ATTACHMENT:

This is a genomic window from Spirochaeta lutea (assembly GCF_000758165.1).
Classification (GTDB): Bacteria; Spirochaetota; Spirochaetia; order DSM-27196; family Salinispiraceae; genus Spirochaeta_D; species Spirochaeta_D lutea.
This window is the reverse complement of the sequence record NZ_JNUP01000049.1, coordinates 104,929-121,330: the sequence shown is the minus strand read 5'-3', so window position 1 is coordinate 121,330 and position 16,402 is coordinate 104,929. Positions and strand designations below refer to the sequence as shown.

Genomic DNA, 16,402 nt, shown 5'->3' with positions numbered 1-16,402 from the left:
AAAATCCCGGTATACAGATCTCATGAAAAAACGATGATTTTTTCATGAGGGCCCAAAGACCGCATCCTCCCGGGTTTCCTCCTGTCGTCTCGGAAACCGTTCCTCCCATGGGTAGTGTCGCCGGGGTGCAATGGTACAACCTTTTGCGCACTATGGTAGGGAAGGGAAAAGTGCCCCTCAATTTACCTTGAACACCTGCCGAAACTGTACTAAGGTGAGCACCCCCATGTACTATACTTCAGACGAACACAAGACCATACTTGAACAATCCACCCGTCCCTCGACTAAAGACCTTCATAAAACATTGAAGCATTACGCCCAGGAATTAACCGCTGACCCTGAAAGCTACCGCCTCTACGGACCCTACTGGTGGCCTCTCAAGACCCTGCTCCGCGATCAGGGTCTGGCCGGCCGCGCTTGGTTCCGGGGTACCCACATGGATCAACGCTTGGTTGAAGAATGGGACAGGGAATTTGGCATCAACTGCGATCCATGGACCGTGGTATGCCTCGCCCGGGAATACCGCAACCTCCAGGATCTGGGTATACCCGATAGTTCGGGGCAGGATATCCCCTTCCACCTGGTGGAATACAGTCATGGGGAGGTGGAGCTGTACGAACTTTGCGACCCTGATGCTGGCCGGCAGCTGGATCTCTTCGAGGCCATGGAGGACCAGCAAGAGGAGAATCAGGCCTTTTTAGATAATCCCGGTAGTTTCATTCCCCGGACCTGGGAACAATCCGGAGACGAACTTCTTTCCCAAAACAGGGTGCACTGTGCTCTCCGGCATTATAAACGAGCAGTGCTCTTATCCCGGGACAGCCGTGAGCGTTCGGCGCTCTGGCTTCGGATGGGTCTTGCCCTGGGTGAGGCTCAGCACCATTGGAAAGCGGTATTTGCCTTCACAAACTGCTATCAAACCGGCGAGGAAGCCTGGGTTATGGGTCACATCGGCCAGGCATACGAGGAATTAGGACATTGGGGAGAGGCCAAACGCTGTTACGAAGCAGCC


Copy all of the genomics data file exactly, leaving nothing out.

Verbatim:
This is a genomic window from Spirochaeta lutea (assembly GCF_000758165.1).
Classification (GTDB): Bacteria; Spirochaetota; Spirochaetia; order DSM-27196; family Salinispiraceae; genus Spirochaeta_D; species Spirochaeta_D lutea.
This window is the reverse complement of the sequence record NZ_JNUP01000049.1, coordinates 104,929-121,330: the sequence shown is the minus strand read 5'-3', so window position 1 is coordinate 121,330 and position 16,402 is coordinate 104,929. Positions and strand designations below refer to the sequence as shown.

Genomic DNA, 16,402 nt, shown 5'->3' with positions numbered 1-16,402 from the left:
AAAATCCCGGTATACAGATCTCATGAAAAAACGATGATTTTTTCATGAGGGCCCAAAGACCGCATCCTCCCGGGTTTCCTCCTGTCGTCTCGGAAACCGTTCCTCCCATGGGTAGTGTCGCCGGGGTGCAATGGTACAACCTTTTGCGCACTATGGTAGGGAAGGGAAAAGTGCCCCTCAATTTACCTTGAACACCTGCCGAAACTGTACTAAGGTGAGCACCCCCATGTACTATACTTCAGACGAACACAAGACCATACTTGAACAATCCACCCGTCCCTCGACTAAAGACCTTCATAAAACATTGAAGCATTACGCCCAGGAATTAACCGCTGACCCTGAAAGCTACCGCCTCTACGGACCCTACTGGTGGCCTCTCAAGACCCTGCTCCGCGATCAGGGTCTGGCCGGCCGCGCTTGGTTCCGGGGTACCCACATGGATCAACGCTTGGTTGAAGAATGGGACAGGGAATTTGGCATCAACTGCGATCCATGGACCGTGGTATGCCTCGCCCGGGAATACCGCAACCTCCAGGATCTGGGTATACCCGATAGTTCGGGGCAGGATATCCCCTTCCACCTGGTGGAATACAGTCATGGGGAGGTGGAGCTGTACGAACTTTGCGACCCTGATGCTGGCCGGCAGCTGGATCTCTTCGAGGCCATGGAGGACCAGCAAGAGGAGAATCAGGCCTTTTTAGATAATCCCGGTAGTTTCATTCCCCGGACCTGGGAACAATCCGGAGACGAACTTCTTTCCCAAAACAGGGTGCACTGTGCTCTCCGGCATTATAAACGAGCAGTGCTCTTATCCCGGGACAGCCGTGAGCGTTCGGCGCTCTGGCTTCGGATGGGTCTTGCCCTGGGTGAGGCTCAGCACCATTGGAAAGCGGTATTTGCCTTCACAAACTGCTATCAAACCGGCGAGGAAGCCTGGGTTATGGGTCACATCGGCCAGGCATACGAGGAATTAGGACATTGGGGAGAGGCCAAACGCTGTTACGAAGCAGCC